He was named as the ‘best goalkeeper of Asia’ in 1958
Chennai: Indian football lost a stalwart on Monday night in the death of Peter Thangaraj. He was 72. An Olympian and an Asian gold medallist, Thangaraj was an icon in his own right, matching in stature with players like P.K. Bannerjee, Chuni Goswami and Balram in his heyday.
Tall — he was over six feet — and lithe, Thangaraj’s athleticism under the bar and adeptness in goal-kicks captured the hearts of the crowds in every nook and corner of the country till he hung up his boots to take up the role of a coach and advisor.
Born in Bolarum in 1936, Thangaraj blossomed as a teenage player with the Morning Star Club and Friends Union Club in and around Secunderabad. His potential as a footballer found full expression once he enrolled in the Services, and began representing the famous Madras Regimental Centre.
Though he was initiated into the sport as a centre-forward his flair for goalkeeping proved more rewarding. MRC won the Durand Cup in 1955 and ’58. He donned the colours of Southern Command in the inter-Services tournaments for five years, and even led the Services team for its first-ever triumph in the Santosh Trophy in 1961.
After leaving Services, Thangaraj’s expertise was utilised handsomely by Kolkata giants, Mohd. Sporting, Mohun Bagan and East Bengal. In the process, he also represented Bengal in the National championships between 1961 and 1964 and again from 1966 to 69. He also captained Indian Railways in 1965 and piloted it to success in the Santosh Trophy.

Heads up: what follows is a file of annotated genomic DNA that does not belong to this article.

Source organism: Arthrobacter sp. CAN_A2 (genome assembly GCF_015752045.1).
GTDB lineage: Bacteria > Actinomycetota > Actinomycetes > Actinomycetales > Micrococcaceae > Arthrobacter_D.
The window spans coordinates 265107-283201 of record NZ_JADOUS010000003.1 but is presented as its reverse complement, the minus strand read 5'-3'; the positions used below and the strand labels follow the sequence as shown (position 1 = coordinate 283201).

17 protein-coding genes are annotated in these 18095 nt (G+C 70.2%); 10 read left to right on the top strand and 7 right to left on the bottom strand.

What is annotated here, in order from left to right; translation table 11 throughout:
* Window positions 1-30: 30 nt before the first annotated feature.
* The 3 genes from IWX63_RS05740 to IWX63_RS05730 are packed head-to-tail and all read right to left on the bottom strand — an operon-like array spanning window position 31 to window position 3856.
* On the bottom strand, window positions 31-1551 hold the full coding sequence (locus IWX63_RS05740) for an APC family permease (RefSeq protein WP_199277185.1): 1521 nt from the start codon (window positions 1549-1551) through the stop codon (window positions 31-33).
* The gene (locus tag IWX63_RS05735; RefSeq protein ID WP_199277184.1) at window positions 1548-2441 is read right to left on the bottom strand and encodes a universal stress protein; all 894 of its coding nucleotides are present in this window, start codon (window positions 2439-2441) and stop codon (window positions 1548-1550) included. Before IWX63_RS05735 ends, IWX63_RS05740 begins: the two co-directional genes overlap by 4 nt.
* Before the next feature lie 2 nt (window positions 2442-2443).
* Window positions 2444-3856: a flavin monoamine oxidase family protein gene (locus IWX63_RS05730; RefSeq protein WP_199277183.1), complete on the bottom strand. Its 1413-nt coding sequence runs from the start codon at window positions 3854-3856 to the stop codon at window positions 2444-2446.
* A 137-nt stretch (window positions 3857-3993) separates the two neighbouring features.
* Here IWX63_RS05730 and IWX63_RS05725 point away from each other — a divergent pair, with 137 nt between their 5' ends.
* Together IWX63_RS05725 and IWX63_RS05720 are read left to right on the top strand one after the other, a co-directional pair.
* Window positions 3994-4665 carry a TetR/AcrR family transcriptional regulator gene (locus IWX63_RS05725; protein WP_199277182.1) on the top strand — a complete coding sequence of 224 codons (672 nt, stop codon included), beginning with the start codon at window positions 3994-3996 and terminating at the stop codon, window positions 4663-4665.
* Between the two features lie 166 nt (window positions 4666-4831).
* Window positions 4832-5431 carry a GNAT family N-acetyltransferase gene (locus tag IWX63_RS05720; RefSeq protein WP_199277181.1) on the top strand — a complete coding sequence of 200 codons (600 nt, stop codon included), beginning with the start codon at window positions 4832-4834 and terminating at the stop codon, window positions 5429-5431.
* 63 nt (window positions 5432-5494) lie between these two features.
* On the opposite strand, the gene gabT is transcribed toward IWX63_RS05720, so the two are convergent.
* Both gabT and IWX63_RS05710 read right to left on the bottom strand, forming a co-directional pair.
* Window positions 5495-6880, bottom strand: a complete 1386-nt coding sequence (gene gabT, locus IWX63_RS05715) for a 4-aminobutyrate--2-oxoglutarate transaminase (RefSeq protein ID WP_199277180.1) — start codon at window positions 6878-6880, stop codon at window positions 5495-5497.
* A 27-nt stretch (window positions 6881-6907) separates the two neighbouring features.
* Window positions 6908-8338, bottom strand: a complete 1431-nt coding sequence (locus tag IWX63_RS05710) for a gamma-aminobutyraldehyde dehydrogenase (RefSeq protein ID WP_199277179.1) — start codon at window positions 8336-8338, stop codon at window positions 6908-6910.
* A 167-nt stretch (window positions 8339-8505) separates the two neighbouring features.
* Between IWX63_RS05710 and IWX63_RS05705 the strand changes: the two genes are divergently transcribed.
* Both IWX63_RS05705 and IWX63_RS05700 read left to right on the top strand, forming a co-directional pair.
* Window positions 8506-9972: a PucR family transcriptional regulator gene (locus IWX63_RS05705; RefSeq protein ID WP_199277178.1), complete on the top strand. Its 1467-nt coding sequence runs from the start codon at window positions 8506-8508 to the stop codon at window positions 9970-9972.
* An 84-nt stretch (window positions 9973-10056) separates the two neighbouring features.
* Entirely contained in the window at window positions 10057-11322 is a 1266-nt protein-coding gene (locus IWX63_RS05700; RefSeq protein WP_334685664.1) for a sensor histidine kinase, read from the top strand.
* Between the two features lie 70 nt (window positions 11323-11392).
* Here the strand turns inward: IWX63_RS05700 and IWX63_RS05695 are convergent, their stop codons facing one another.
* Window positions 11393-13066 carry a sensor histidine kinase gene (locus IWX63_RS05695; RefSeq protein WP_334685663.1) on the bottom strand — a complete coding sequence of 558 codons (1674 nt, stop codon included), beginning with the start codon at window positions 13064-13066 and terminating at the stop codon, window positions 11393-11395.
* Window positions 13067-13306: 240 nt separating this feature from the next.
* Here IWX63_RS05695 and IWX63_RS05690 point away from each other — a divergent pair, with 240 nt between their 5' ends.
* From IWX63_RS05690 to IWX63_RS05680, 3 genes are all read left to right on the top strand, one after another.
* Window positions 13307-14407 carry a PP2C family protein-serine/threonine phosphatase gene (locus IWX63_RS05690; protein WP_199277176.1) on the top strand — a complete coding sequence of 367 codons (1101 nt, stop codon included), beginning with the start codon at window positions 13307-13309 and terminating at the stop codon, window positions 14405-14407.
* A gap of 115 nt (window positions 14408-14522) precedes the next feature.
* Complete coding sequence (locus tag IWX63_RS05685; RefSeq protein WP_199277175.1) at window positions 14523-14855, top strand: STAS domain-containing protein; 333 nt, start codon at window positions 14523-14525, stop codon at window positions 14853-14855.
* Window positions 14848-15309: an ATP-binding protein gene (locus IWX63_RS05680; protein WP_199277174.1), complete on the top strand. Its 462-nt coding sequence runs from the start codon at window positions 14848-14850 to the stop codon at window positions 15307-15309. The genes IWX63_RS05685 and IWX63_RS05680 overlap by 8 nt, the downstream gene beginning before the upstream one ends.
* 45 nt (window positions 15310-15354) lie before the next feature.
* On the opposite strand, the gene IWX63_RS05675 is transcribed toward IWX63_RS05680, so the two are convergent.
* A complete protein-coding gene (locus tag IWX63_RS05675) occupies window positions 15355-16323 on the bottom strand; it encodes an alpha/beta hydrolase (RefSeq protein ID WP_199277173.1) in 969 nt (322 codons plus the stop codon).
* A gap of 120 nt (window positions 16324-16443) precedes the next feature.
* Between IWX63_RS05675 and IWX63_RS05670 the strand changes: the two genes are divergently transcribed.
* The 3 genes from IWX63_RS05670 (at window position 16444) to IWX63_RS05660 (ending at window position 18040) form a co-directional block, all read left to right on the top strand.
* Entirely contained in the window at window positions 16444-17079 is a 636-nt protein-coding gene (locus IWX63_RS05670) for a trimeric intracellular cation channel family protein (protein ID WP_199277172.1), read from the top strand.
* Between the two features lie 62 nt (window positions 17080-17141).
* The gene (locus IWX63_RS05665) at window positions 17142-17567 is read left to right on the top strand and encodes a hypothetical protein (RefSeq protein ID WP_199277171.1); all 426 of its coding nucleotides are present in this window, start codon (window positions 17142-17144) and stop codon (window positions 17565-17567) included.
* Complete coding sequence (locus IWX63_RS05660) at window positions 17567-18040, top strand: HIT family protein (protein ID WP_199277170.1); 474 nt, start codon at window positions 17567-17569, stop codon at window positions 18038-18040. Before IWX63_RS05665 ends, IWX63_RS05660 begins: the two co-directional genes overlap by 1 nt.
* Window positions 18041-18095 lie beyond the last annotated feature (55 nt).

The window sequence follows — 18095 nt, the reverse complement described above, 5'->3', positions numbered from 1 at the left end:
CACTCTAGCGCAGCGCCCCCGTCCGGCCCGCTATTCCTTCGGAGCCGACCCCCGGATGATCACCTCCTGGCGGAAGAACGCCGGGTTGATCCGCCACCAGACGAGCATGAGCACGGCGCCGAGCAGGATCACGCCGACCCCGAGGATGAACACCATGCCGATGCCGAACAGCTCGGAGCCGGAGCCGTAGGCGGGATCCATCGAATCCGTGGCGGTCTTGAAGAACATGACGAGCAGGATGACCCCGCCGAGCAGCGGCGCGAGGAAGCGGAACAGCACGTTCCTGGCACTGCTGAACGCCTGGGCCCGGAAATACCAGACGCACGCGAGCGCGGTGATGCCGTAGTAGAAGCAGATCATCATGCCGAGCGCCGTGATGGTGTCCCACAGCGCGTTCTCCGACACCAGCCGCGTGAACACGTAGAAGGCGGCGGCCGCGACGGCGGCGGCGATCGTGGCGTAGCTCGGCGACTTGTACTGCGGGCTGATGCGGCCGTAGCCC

Thangaraj had an illustrious international career. His first stint with the Indian team was the Quadrangular in 1955, but the high point of an eventful career was the 1956 Olympiad in Melbourne, where the national team secured a semifinal berth.
Unfailing form and consistency earned him another Olympic cap in Rome in 1960. He represented the country in three successive Asian Games from 1958 in Tokyo and was a part of the gold medal winning team in 1962 at Jakarta.
His international campaigns included the Merdeka tournament at Kuala Lumpur, the Asian Cup in Israel and Burma and a few exhibition matches in England.
Fittingly, Thangaraj was named as the ‘best goalkeeper of Asia’ in 1958 and was presented with the Arjuna Award in 1967.
Twice he was selected for the Asian All Stars team.
He retired from active football in 1971, finishing his last season with Mohd. Sporting and then took to coaching. Thangaraj’s first assignment was with the Aligarh University and then with the Vasco Club in Goa. He also served as the coach of Bokara Steel Plant and later as an advisor.
A complete footballer who dedicated his lifetime to the sport, Thangaraj leaves behind a rich legacy and an imprint that no chronicler of Indian soccer can afford to ignore.
In Chennai, the Chairman of the Referees Board, T.R. Govindarajan said: “It is a great loss. I remember refereeing the final of the Southern inter-command tournament where the focus was on him as MRC goalkeeper and his counterpart Ethiraj (MEG). It was a rousing contest and Thangaraj excelled in his team’s win. He was indeed one of India’s finest goalkeepers,” he added.
The AIFF Vice-President, C.R. Visswanathan said: “Thangaraj was a close friend. It was a delight to see him throw the football beyond the half-way mark on the field and his goalkicks used to reach the rival end. Such was his strength. I consider his death a personal loss and Indian football has lost a great player.”